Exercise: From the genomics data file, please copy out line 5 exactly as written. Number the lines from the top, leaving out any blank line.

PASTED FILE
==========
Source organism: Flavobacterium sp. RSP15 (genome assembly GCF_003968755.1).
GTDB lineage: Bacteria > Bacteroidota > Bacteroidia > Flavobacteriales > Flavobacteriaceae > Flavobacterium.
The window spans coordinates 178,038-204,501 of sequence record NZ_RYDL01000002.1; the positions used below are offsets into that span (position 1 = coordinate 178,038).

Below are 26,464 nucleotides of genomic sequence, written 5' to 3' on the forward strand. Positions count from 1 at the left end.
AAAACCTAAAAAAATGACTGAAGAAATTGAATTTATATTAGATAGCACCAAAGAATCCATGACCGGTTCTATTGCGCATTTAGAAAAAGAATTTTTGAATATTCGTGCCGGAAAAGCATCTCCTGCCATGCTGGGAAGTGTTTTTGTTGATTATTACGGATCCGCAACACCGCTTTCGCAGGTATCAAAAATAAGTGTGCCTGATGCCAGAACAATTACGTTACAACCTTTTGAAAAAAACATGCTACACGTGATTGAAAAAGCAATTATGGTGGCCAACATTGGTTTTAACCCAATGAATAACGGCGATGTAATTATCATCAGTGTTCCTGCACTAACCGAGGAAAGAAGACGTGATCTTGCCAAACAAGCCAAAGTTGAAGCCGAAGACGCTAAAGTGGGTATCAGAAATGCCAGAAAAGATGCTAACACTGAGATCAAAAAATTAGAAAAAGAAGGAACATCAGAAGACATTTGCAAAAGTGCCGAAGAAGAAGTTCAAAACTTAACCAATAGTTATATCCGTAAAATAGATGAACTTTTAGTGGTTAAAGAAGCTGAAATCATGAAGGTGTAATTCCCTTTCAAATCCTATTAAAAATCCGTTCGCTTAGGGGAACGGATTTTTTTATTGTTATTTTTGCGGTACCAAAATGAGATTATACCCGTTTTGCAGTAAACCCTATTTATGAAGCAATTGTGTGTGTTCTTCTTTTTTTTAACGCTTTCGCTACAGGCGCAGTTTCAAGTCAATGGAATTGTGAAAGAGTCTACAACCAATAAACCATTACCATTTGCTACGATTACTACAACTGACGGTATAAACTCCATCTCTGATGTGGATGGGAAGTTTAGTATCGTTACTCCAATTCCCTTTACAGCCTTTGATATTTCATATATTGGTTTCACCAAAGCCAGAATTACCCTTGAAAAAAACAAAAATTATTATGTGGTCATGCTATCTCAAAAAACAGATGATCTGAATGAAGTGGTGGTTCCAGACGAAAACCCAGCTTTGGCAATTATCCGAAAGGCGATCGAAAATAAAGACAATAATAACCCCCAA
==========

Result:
AAAACCTAAAAAAATGACTGAAGAAATTGAATTTATATTAGATAGCACCAAAGAATCCATGACCGGTTCTATTGCGCATTTAGAAAAAGAATTTTTGAATATTCGTGCCGGAAAAGCATCTCCTGCCATGCTGGGAAGTGTTTTTGTTGATTATTACGGATCCGCAACACCGCTTTCGCAGGTATCAAAAATAAGTGTGCCTGATGCCAGAACAATTACGTTACAACCTTTTGAAAAAAACATGCTACACGTGATTGAAAAAGCAATTATGGTGGCCAACATTGGTTTTAACCCAATGAATAACGGCGATGTAATTATCATCAGTGTTCCTGCACTAACCGAGGAAAGAAGACGTGATCTTGCCAAACAAGCCAAAGTTGAAGCCGAAGACGCTAAAGTGGGTATCAGAAATGCCAGAAAAGATGCTAACACTGAGATCAAAAAATTAGAAAAAGAAGGAACATCAGAAGACATTTGCAAAAGTGCCGAAGAAGAAGTTCAAAACTTAACCAATAGTTATATCCGTAAAATAGATGAACTTTTAGTGGTTAAAGAAGCTGAAATCATGAAGGTGTAATTCCCTTTCAAATCCTATTAAAAATCCGTTCGCTTAGGGGAACGGATTTTTTTATTGTTATTTTTGCGGTACCAAAATGAGATTATACCCGTTTTGCAGTAAACCCTATTTATGAAGCAATTGTGTGTGTTCTTCTTTTTTTTAACGCTTTCGCTACAGGCGCAGTTTCAAGTCAATGGAATTGTGAAAGAGTCTACAACCAATAAACCATTACCATTTGCTACGATTACTACAACTGACGGTATAAACTCCATCTCTGATGTGGATGGGAAGTTTAGTATCGTTACTCCAATTCCCTTTACAGCCTTTGATATTTCATATATTGGTTTCACCAAAGCCAGAATTACCCTTGAAAAAAACAAAAATTATTATGTGGTCATGCTATCTCAAAAAACAGATGATCTGAATGAAGTGGTGGTTCCAGACGAAAACCCAGCTTTGGCAATTATCCGAAAGGCGATCGAAAATAAAGACAATAATAACCCCCAA